Video Essentials

SXSW ’15: The Pros and Cons of Marketing With YouTube Influencers

Perhaps a better title for today’s South by Southwest session “Who Wants to be a YouTube Ad Millionaire?” would have been “Who Doesn’t Want to be a YouTube Ad Millionaire?” After all, for many YouTubers, connecting with a brand that will pay you big bucks—even if it’s well short of a million dollars—remains the holy grail of online video success. The SXSW panel, sponsored by MediaPost, dug beyond the hype to look at the reality of what’s possible when brands and YouTube celebrities work together.

Farrah Bezner, marketing director, Mondelēz International; Chris Landa, director of talent development, Machinima; Mark Fortner, managing partner/head of innovation, branded content, MediaCom.

Farrah Bezner, marketing director, Mondelēz International; Chris Landa, director of talent development, Machinima; Mark Fortner, managing partner/head of innovation, branded content, MediaCom.

Brands come to YouTube influencers for three things, the panelists agreed: reach, authenticity, and, of course, the content itself.

“Reach is very important, because we want to reach people organically,” said Farrah Bezner, marketing director at Mondelēz International, who oversaw the “Breaking Out” series in which Andrea Russett, Christian Collins, and other young YouTubers promoted Sour Patch Kids. “But the right match is equally important. If they wouldn’t eat Sour Patch Kids on a regular day, they’re probably not the best fit for our product. “

The series of short videos has racked up almost 9 million views, Bezner said. While view counts remain the most important metric for brands looking to evaluate the success of a campaign, Bezner noted that other things, including likes, positive comments, and “cultural relevance” are equally important. Mondelēz ran surveys to find out how teenagers felt about Sour Patch Kids after the “Breaking Out” series concluded.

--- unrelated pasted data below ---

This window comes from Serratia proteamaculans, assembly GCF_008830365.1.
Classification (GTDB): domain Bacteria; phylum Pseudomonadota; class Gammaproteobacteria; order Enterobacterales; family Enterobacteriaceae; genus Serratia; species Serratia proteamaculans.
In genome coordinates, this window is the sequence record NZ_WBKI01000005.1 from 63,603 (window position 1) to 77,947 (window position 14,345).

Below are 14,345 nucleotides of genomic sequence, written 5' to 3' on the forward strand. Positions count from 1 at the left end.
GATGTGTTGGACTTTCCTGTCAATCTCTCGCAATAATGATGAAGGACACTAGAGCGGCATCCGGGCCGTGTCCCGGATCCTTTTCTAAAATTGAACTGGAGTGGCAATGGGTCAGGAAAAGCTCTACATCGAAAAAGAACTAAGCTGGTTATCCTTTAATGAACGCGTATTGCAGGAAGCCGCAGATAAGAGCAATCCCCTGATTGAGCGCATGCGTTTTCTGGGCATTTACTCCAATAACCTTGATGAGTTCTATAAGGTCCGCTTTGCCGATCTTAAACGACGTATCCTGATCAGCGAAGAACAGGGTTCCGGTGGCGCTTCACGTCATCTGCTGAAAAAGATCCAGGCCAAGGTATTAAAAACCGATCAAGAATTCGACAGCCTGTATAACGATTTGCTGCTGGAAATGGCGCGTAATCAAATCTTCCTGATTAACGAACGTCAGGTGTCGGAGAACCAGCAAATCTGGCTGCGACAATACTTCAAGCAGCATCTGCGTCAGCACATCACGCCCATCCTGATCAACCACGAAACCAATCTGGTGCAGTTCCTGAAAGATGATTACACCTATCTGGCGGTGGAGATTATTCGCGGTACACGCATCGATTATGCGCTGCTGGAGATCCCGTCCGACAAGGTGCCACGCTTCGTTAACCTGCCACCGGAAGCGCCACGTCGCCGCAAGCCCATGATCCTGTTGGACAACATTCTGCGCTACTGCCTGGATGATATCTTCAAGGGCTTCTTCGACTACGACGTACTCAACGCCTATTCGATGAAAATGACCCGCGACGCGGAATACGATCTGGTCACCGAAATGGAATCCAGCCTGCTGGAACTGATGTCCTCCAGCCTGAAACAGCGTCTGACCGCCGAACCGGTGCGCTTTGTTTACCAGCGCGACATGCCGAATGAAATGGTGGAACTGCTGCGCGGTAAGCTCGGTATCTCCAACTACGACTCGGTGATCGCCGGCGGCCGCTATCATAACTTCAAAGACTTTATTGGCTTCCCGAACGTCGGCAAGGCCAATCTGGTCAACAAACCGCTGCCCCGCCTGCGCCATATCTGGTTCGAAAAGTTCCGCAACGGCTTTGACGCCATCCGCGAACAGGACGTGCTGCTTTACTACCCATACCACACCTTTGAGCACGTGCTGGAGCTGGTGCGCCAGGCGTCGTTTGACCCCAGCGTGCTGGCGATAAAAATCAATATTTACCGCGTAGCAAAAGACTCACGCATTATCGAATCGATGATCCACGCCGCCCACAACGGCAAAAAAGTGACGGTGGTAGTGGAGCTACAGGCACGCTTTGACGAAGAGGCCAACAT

For brands, working with YouTube influencers can be a challenge since most of them are young and not accustomed to working in an environment where they have to take direction and feedback on their content, and where their videos have to go through an approval and scheduling process.

“We had to work hard at having them understand that this kind of content is different, and they can’t just put it out as soon as it’s done,” Bezner said. “They have to go through the process.”

Mark Fortner, managing partner and head of innovation for branded content at marketing agency MediaCom, said that poor experiences with YouTubers soured some brands.

“The space grew so much more quickly than the infrastructure to support it,” Fortner said. “A lot of brands were burned very early on because it was such a difficult process to work with the talent, and so they’re hesitant to dip their toes back in the water.”

For that reason, MediaCom tends to work more with what Fortner called YouTube “entities” such as SoulPancake, which have more of a traditional media infrastructure while still telling “real stories from real people.”

So why work with YouTubers rather than traditional celebrity spokespeople?

“YouTube influencers create a relationship with their fans very similar to a friendship,” said Chris Landa, director of talent development for Machinima . “If they say go see this movie or buy this product, it’s like a friend telling them to do it. Word of mouth is a lot stronger with YouTube celebrities than with athletes, actors, or other traditional celebrities.”

Ironically, given the panel’s title, none of the speakers addressed in any detail what sort of revenue lift they or the brands they work with have seen from YouTube influencer videos.

“It’s almost impossible to figure out how much a video will actually help sell things,” Fortner said.

So while some YouTubers might be getting rich from working with brands, the value proposition for the brand can’t always be measured in dollars and cents.


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